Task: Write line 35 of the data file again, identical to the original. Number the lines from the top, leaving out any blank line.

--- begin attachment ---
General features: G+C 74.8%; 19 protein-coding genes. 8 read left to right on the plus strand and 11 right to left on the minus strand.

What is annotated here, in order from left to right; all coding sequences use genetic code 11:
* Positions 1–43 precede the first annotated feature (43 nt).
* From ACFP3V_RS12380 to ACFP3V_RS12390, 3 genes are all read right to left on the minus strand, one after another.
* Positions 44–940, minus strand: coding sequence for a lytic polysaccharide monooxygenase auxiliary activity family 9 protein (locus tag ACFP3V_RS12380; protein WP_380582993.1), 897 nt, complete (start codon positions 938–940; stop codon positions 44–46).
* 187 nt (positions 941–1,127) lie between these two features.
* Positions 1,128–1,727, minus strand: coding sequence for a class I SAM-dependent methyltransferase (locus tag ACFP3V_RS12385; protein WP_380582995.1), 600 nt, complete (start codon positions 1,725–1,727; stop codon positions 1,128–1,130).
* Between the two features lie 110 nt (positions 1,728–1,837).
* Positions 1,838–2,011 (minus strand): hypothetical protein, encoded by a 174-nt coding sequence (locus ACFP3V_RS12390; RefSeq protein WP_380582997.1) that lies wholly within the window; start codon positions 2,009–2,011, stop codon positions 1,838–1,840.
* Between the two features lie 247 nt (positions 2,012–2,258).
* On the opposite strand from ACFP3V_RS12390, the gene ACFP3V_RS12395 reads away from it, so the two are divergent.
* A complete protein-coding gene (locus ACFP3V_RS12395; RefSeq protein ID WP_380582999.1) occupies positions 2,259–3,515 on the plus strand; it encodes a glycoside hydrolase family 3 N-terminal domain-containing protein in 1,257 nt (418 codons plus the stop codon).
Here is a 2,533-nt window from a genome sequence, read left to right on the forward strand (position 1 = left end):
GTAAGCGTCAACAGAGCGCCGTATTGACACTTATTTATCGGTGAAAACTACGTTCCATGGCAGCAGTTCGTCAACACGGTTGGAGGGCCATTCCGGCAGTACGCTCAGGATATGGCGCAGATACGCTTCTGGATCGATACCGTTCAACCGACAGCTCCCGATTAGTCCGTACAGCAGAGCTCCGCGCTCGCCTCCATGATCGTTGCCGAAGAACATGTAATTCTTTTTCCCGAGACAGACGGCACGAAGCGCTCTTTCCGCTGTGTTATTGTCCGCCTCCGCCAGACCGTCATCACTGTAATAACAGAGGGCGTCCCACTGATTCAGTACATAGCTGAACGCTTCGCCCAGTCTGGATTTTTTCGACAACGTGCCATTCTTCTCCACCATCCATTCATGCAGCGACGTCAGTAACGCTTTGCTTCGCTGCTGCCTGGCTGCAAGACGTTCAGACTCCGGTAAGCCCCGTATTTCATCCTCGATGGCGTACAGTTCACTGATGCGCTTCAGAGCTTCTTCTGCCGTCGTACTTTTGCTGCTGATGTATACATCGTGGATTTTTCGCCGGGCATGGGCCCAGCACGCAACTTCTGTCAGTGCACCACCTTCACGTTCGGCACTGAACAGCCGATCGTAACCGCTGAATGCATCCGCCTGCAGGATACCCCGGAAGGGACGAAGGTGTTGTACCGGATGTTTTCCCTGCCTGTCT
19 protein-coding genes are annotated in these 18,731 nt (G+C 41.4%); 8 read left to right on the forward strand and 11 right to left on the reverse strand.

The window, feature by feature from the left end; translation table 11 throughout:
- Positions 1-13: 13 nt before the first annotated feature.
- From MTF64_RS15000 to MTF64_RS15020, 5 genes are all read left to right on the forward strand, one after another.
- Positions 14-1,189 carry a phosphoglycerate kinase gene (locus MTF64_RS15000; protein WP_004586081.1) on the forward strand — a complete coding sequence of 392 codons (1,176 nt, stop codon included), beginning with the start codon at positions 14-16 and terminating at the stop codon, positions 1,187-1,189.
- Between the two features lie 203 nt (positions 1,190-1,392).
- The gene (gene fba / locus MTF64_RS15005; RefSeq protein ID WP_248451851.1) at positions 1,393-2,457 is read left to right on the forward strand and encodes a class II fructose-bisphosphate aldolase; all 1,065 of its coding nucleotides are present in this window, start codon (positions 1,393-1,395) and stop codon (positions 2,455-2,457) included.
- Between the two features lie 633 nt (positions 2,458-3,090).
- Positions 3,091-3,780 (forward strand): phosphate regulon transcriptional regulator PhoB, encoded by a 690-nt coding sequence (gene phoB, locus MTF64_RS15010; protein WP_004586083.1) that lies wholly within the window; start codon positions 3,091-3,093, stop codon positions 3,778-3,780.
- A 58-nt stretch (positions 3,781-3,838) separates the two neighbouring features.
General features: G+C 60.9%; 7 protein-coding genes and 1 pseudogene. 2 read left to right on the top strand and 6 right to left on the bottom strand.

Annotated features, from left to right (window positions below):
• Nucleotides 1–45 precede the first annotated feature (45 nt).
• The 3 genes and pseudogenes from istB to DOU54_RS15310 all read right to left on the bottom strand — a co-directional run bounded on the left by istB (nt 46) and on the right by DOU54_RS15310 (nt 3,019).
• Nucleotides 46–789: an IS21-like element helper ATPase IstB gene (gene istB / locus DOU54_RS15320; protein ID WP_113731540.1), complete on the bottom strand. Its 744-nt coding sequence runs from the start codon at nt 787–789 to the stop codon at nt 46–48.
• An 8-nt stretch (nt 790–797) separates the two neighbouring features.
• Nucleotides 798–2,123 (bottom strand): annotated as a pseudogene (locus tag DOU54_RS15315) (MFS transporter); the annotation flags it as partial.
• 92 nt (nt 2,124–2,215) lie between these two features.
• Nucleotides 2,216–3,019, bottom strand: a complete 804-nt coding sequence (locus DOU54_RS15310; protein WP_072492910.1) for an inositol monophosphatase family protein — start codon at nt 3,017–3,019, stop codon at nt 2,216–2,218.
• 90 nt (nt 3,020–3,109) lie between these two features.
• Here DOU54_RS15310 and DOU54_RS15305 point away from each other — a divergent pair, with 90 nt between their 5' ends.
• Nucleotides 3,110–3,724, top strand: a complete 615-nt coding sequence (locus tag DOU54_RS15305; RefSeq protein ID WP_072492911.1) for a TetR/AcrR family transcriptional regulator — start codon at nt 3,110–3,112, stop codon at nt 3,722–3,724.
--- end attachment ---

• Here DOU54_RS15310 and DOU54_RS15305 point away from each other — a divergent pair, with 90 nt between their 5' ends.